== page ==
Among other things, Evans’s dissent is a vital reminder that “cruelty” does not turn only on severity—it can also result from punishments that are arbitrary and discriminatory—and that punishment without a valid purpose is unconstitutional. 

More From The California Supreme Court: In a split decision, the court last month held that a new law designed to limit the prejudice of “gang enhancement” evidence does not apply retroactively. California’s 2021 STEP Forward Act requires courts to try gang-participation offenses separately from other counts; it also allows defense counsel to demand that any gang-enhancement charge be tried only after conviction on the underlying offense. According to legislative findings, bifurcating trials this way would mitigate the disproportionate impact of gang enhancements on people of color (nearly 90% of people in the state’s gang database are Black or Latino) and avoid unreliable and inflammatory evidence of gang-affiliation infecting unrelated charges. 

By restricting gang enhancements, the rule is, in practical effect, both a sentencing reform and an “ameliorative statute that by design and function is aimed at preventing” wrongful convictions—which means it is the sort of rule that courts generally apply retroactively. But here the majority said that the change is more to trial procedures than substantive sentencing factors.

Justice Evans, again joined by Justice Liu, dissented: “a statute which … provides a clear benefit to defendants on the question of guilt or innocence should apply in every case to which it constitutionally could apply,” she wrote. “It seems rather unlikely the Legislature would have been more concerned about the elusive line between statutes that are procedural and those that are substantive than whether the previous statutory regime may have led to the conviction of innocent people[.]” [Full Opinion | Courthouse News]

Slate Essay On The Remarkable History Of Illinois’s Antipunishment Clause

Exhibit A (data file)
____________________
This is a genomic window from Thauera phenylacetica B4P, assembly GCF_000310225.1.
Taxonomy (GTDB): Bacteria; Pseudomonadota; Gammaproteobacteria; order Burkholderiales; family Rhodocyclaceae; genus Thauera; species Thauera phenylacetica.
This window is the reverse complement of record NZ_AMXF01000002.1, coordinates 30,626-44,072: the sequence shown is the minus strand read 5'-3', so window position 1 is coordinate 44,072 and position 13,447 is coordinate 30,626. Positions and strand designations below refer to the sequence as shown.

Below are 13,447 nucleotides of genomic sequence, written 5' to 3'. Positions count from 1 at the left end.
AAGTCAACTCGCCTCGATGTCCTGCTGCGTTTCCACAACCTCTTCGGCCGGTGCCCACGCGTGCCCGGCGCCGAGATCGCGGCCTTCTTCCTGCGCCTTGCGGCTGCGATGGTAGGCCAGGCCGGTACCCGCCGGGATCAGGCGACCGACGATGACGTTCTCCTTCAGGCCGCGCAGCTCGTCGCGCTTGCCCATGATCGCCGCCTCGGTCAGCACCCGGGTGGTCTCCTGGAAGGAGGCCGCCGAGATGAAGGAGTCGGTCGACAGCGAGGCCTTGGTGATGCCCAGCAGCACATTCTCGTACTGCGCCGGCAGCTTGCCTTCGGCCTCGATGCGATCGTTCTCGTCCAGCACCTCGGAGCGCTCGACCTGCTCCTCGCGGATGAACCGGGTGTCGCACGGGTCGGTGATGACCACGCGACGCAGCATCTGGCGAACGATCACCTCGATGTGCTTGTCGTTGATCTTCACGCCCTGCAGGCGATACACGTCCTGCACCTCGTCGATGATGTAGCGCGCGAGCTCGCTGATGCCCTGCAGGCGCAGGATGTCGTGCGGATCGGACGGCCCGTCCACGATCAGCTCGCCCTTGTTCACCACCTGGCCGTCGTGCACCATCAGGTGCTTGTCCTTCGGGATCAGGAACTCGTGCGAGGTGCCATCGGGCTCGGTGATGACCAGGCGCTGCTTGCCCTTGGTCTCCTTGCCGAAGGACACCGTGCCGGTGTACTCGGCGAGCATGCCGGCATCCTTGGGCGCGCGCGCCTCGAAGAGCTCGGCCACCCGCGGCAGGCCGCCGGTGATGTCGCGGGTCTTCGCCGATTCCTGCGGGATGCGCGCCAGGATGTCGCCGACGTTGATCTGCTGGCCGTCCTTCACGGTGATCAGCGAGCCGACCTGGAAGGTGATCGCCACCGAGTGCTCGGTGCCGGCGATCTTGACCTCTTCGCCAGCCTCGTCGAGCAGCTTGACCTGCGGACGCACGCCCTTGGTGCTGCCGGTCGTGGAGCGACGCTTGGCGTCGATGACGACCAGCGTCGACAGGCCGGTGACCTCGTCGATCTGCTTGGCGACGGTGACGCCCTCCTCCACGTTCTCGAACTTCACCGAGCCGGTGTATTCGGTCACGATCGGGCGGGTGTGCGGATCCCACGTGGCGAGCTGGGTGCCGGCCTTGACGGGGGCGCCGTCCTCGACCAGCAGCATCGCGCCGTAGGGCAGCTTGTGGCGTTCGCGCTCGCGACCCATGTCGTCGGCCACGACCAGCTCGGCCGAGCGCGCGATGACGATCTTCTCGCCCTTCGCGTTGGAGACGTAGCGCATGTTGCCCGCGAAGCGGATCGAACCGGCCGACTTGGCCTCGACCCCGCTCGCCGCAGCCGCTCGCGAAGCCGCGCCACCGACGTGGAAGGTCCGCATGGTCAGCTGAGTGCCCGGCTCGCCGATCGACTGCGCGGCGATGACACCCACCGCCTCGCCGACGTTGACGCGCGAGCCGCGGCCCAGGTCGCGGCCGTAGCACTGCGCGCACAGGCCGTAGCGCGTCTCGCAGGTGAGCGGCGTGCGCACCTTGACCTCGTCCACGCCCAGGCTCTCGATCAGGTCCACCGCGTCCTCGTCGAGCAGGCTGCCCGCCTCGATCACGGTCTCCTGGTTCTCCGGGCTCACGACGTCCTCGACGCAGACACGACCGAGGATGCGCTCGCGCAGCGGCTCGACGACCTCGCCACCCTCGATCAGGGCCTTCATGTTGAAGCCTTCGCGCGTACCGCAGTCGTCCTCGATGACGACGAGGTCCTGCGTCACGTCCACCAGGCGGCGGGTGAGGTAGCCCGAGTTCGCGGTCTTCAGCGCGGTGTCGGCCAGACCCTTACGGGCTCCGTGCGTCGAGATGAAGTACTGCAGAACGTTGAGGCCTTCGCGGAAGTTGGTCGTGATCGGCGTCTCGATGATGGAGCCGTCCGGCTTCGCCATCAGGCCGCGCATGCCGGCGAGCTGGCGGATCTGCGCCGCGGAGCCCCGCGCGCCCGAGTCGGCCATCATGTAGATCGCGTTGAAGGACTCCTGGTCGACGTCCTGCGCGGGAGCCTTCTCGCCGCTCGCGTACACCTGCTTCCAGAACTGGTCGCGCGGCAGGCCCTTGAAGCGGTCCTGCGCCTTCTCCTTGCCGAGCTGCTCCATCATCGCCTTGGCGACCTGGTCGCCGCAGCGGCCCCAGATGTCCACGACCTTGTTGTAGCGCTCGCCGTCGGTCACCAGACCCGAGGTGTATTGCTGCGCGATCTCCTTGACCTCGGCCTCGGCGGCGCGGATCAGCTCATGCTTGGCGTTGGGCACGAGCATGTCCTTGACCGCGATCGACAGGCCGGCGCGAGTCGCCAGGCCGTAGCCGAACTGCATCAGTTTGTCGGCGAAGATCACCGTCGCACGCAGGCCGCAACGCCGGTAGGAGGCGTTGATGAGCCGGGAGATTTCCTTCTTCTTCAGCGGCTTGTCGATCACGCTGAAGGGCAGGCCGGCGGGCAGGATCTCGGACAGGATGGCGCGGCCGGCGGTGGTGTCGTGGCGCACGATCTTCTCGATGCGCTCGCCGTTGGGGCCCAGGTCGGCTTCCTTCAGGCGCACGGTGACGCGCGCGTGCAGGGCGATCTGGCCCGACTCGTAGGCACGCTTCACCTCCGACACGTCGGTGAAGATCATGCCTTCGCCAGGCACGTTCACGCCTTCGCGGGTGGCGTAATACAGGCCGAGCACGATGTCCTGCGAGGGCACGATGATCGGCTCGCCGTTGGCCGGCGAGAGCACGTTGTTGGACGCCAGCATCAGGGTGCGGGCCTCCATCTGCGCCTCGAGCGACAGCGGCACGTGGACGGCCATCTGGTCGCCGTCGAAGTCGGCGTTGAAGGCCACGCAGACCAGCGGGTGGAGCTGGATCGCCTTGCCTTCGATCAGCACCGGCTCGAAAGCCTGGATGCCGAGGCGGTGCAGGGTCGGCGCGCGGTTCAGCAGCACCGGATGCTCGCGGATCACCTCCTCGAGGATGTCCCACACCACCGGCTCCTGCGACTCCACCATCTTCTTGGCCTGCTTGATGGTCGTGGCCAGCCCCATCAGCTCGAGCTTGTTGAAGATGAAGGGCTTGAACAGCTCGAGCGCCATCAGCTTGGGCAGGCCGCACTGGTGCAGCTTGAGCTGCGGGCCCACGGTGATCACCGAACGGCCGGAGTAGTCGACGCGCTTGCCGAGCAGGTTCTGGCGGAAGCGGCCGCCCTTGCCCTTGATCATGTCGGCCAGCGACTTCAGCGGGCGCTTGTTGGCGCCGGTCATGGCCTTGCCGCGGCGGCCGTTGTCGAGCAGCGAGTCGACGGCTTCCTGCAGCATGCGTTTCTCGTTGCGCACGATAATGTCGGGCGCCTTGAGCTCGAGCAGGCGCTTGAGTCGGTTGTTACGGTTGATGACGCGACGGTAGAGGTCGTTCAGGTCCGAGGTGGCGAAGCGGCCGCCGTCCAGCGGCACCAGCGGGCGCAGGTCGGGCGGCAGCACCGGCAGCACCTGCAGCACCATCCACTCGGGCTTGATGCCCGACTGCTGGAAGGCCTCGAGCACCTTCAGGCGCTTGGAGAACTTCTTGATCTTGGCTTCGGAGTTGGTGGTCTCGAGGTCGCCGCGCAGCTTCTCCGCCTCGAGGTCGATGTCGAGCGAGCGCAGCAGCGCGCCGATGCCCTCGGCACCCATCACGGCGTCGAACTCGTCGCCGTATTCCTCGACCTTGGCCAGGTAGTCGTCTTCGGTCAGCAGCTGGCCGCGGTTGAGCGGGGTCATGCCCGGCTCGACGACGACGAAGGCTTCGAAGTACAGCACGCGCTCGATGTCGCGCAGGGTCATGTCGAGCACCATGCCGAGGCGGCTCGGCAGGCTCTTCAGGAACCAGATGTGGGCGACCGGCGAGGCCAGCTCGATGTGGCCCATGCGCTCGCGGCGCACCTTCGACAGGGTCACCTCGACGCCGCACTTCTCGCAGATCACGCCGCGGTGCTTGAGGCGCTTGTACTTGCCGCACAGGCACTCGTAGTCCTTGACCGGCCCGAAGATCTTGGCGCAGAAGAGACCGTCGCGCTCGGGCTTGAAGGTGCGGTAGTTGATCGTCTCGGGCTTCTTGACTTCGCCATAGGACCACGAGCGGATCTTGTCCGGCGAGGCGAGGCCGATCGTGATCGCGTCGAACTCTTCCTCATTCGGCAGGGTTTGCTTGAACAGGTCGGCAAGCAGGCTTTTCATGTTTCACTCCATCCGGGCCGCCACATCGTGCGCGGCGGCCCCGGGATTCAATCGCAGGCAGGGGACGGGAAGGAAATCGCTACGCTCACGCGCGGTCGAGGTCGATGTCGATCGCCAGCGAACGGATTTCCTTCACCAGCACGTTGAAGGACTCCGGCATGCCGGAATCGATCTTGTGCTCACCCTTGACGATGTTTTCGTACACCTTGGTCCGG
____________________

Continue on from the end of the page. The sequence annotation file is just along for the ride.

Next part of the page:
In a new essay for Slate, law professor Maria Hawilo and I explain how the unique and in some cases recent history of state antipunishment rights can be a “wellspring of progressive values.” We focus in particular on Illinois, which in 1970 adopted a clear mandate to imprison for the purpose of rehabilitating people and helping them return to society—not simply vengeance. Rather than banning “cruel and unusual” punishment, the Illinois constitution provides that “all penalties shall be determined both according to the seriousness of the offense and with the objective of restoring the offender to useful citizenship.”

As illuminating as the text, this provision was born of a racial justice movement against racist policing and incarceration—including deplorable prison conditions—with its epicenter in Chicago. It was in this context that civil rights activist Leonard Foster stood on the convention floor and offered a “new and distinctly modern provision to limit extremes in the state’s criminal legal system” that remains today. “In addition to looking to the act that the person committed,” Foster said, “we also should look at the person who committed the act and determine to what extent he can be restored to useful citizenship.” [Slate]

MORE: Read the full history of Illinois’s antipunishment clause, and what it means for contemporary sentencing practices, in a new law review article by Hawilo and Laura Nirider, Past, Prologue, & Constitutional Limits on Criminal Penalties, published in the Northwestern Journal of Criminal Law & Criminology. 

Iowa Supreme Court Affirms Broad Confrontation Rights As It “Jealously Guards” Power To Interpret State Constitution